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Energy balance and cancer: the role of insulin and insulin-like growth factor-I

  • R. Kaaks (a1) and A. Lukanova (a1)
Abstract

Recent theories propose that a Western lifestyle may increase cancer risk through alterations in the metabolism of insulin and insulin-like growth factors (IGF; McKeown-Eyssen, 1994; Giovannucci, 1995; Kaaks, 1996; Werner & LeRoith, 1996). Insulin regulates energy metabolism, and increases the bioactivity of IGF-I, by enhancing its synthesis, and by decreasing several of its binding proteins (IGFBP; IGFBP-1 and -2). Insulin and IGF-I both stimulate anabolic processes as a function of available energy and elementary substrates (e.g. amino acids). The anabolic signals by insulin or IGF-I can promote tumour development by inhibiting apoptosis, and by stimulating cell proliferation. Furthermore, both insulin and IGF-I stimulate the synthesis of sex steroids, and inhibit the synthesis of sex hormone-binding globulin (SHBG), a binding protein that regulates the bioavailability of circulating sex steroids to tissues. The present paper reviews epidemiological findings relating the risk of cancers of the colo-rectum, pancreas, breast, endometrium and prostate to body size (obesity, height) and physical activity, and discusses the relationships between obesity and physical activity and plasma levels of insulin, IGF-I and IGFBP. Subsequent sections review epidemiological findings relating cancer risk to indices of chronic hyperinsulinaemia, and to plasma levels of IGF-I and IGFBP. Conclusions are that chronic hyperinsulinaemia may be a cause of cancers of the colon, pancreas and endometrium, and also possibly of the breast. On the other hand, elevated plasma IGF-I, as total concentrations or relative to levels of IGFBP-3, appears to be related to an increased risk of prostate cancer, breast cancer in young women, and possibly colo-rectal cancer. For cancers of the endometrium, breast and prostate, these findings are discussed in the context of relationships between insulin and IGF-I and levels of bioavailable sex steroids.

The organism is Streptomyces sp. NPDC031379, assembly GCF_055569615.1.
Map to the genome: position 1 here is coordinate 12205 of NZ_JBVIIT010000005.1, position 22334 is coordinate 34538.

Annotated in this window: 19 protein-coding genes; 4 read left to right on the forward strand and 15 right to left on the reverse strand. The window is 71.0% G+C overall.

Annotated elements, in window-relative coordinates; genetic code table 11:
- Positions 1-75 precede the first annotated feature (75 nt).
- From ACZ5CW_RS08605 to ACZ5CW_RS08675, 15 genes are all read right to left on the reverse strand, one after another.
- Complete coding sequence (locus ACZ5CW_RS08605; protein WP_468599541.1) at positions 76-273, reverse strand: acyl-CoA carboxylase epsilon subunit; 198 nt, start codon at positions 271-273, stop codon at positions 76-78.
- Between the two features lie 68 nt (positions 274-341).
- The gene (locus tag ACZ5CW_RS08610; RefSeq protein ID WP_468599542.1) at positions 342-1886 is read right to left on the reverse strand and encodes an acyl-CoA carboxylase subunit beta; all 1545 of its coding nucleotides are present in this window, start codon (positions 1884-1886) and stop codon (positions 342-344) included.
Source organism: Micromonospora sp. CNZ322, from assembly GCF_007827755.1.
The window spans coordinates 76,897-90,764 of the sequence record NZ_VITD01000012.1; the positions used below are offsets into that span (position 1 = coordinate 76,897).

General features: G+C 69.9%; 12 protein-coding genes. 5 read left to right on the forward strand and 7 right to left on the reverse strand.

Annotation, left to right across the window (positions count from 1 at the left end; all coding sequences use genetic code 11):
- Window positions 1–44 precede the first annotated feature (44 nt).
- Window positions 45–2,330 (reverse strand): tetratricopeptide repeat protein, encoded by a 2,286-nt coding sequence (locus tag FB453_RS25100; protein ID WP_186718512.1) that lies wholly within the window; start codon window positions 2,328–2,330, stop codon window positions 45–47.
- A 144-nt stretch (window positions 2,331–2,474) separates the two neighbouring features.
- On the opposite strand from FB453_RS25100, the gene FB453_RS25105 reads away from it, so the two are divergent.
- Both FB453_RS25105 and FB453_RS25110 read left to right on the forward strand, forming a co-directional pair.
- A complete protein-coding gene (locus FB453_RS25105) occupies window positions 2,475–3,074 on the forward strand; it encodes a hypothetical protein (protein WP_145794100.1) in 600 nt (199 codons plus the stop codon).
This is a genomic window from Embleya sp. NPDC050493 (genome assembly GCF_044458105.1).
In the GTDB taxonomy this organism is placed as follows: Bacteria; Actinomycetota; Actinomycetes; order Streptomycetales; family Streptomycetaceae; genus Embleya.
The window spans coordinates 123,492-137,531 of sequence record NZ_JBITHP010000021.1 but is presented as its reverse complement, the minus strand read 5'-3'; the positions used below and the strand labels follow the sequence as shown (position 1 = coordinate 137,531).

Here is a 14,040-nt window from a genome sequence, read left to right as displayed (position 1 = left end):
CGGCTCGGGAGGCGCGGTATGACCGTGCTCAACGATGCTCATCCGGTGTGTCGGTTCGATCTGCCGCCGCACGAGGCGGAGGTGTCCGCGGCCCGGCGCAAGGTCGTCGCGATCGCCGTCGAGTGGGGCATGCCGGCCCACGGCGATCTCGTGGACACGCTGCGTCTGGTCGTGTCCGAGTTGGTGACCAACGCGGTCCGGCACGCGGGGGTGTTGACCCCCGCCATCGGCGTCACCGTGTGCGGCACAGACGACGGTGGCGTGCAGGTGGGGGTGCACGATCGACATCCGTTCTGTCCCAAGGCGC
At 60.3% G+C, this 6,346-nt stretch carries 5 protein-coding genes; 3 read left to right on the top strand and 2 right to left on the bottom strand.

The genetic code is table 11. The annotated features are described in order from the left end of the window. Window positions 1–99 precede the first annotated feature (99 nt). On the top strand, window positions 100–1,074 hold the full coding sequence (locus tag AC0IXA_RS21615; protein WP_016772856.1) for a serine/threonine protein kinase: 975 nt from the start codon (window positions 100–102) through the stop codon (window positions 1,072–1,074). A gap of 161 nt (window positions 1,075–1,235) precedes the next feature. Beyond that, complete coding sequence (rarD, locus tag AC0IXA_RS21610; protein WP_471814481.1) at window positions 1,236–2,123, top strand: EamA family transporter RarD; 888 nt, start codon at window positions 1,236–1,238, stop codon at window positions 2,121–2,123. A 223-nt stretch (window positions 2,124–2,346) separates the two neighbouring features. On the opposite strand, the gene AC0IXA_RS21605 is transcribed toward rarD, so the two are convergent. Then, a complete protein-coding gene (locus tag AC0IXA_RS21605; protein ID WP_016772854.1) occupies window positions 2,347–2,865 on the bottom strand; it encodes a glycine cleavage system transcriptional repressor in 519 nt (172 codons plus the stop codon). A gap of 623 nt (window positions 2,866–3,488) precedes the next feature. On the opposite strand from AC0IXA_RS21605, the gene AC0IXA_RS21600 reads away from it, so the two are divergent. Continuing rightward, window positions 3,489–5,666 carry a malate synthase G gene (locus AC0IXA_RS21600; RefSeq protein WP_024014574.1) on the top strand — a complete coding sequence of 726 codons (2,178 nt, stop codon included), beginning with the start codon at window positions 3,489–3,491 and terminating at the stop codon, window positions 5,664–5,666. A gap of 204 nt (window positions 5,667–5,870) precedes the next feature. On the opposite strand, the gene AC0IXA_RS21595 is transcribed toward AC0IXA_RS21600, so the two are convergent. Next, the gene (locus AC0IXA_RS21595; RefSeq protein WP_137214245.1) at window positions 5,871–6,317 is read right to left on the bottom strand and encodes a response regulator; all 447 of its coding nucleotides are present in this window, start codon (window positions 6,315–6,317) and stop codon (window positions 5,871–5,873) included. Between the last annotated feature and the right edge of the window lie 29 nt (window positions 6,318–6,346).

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Copyright
Corresponding author
*Corresponding author: Dr R. Kaaks, fax +33 4 72 73 83 61, email kaaks@iarc.fr
Linked references
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This list contains references from the content that can be linked to their source. For a full set of references and notes please see the PDF or HTML where available.

L Fishbein (1991) Biological Effects of Dietary Restriction, ILSI Monographs, pp. 1354. Berlin and Heidelberg: Springer–Verlag.

P Toniolo , PF Bruning , A Akhmedkhanov , JMG Bonfrer , KL Koenig , A Lukanova , RE Shore & AZ Jacquotte (2000) Serum insulin-like growth factor-I and breast cancer. International Journal of Cancer (In the Press).

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Proceedings of the Nutrition Society
  • ISSN: 0029-6651
  • EISSN: 1475-2719
  • URL: /core/journals/proceedings-of-the-nutrition-society
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